Q – What is Adoption?
A – Adoption is the legal and permanent transfer of parental rights from a person or couple to another person or couple. Adoptive parents have the same responsibilities and legal rights as biological parents.
Q – What are the different types of adoption?
A – There are five main categories of adoption.
Q – What are the qualifications to adopt?
A- In Canada, adoption is regulated provincially. That means the qualifications and regulations around adoption may change slightly depending upon where you live. They may also differ depending upon whether you adopt privately, through the public system, or internationally. No matter what province you live in, all potential adoptive parents must complete a homestudy that has been conducted by a qualified social worker. Most provinces require some type of adoption readiness training or preparation before parents are permitted to adopt.
Q – What is the cost to adopt?
A – The cost of adoption depends on a number of variables: the type of adoption you undertake, whether you work with an agency, the province you reside in and any associated travel costs. It costs very little to adopt through the public child welfare system in Canada.
Range of Adoption Costs
Public (foster care): $0 - $3,000
Licensed Private Agency: $10,000 - $20,000
International: $20,000 - $30,000
Q – How long does the adoption process take?
A- The process of adopting can range from 9 months to 9 years, depending upon what type of adoption you undertake. If you are adopting internationally, the process varies according to the other country involved. One way to help speed up an adoption is to be educated, informed and as proactive as possible.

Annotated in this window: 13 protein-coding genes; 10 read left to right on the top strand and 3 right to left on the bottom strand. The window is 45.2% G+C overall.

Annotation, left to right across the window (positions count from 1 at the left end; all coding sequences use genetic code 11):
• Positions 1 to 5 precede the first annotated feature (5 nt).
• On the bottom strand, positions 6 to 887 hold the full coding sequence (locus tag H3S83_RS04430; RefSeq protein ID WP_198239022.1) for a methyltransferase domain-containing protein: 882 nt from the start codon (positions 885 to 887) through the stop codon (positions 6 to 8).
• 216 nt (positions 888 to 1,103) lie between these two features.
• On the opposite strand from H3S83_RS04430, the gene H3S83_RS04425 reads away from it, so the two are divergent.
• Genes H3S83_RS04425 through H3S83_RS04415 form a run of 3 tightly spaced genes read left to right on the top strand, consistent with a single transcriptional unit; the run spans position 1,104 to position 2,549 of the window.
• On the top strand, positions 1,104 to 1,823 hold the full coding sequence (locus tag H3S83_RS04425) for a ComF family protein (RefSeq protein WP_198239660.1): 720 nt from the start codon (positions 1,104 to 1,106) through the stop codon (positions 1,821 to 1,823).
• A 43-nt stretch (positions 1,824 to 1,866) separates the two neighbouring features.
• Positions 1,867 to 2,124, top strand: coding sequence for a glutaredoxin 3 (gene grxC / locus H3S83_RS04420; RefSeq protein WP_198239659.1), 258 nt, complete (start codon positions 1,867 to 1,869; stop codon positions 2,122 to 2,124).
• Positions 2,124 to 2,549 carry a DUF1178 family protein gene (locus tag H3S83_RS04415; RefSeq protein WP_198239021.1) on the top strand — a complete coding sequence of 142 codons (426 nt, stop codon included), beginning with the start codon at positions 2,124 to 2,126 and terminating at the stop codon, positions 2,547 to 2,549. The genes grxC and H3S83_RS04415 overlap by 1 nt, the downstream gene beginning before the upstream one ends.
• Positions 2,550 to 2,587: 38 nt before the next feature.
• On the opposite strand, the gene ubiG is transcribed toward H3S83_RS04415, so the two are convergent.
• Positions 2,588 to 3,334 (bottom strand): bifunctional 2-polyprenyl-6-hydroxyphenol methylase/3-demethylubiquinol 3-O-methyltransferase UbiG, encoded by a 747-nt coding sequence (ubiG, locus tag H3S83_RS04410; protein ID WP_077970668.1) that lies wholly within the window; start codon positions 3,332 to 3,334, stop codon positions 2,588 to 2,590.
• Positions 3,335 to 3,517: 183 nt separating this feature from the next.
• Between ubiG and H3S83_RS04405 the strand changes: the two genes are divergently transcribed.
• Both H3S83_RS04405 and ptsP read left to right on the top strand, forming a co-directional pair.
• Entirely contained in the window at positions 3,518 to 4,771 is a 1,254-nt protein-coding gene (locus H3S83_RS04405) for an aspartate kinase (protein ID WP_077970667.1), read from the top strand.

Q – How do I begin the adoption process?
A – Start by understanding how adoption works in the province where you live. Each province has its own guidelines, legislation and requirements for potential adoptive parents. Please use the provincial links below to start your journey!
Q – What is a homestudy?
A – A homestudy is an in-depth application and interview process conducted by a qualified social worker. Potential adoptive parents are interviewed and undergo various reference, police and background checks and home visits. Homestudy requirements vary from province to province.
Q – Is there any financial assistance available to adoptive parents?
A – The federal government offers a tax credit in the tax year an adoption is finalized. Some provinces also offer tax credits. Additionally, the National Bank of Canada offers loans for some adoption cases.
Please find more information at
Q – Who are the children in foster care?
A – Children are placed in foster care because their biological families can no longer care for them. Sometimes, this is a result of neglect, abuse or abandonment. Some children are adopted separately, and some as part of a sibling group. The average age in foster care is ten (10), though children range from infants to teenagers. Every race, ethnic group and socioeconomic category is represented.
Q – What is the difference between a private agency and a public agency?
A – A public agency is the local branch of your provincial or area social service department. Public agencies, like Children’s Aid Societies, are responsible for finding adoptive families for children in their care.
A private agency is a provincially licensed organization. These agencies either operate on a non-profit basis or for profit. Private agencies typically specialize in domestic infant adoption and/or international adoption.
Q – Are there age restrictions to adopt?
A – Restrictions around ages of potential adoptive parents can vary depending upon what type of adoption you undertake, the agency you work with, the ages of children being matched and intercountry requirements. Ask about this when you first begin doing research into the kind of adoption you pursue.
Q – Can I adopt if I am single?
A – Yes! Contact your local agency to find out their applicable guidelines.
Q – Can I adopt if I am gay or lesbian?
A – Yes. In Canada, there are no legal prohibitions to same-sex adoption. However, some countries do not permit international adoptions by same-sex couples. Contact your local agency or provincial child welfare authority to find out their applicable guidelines.
Q – Where do I begin searching for waiting children?
A - Some provinces have photolistings on their websites and some private agencies may provide profile descriptions. We encourage you to visit the following sites to learn more about children and youth available for adoption in Canada: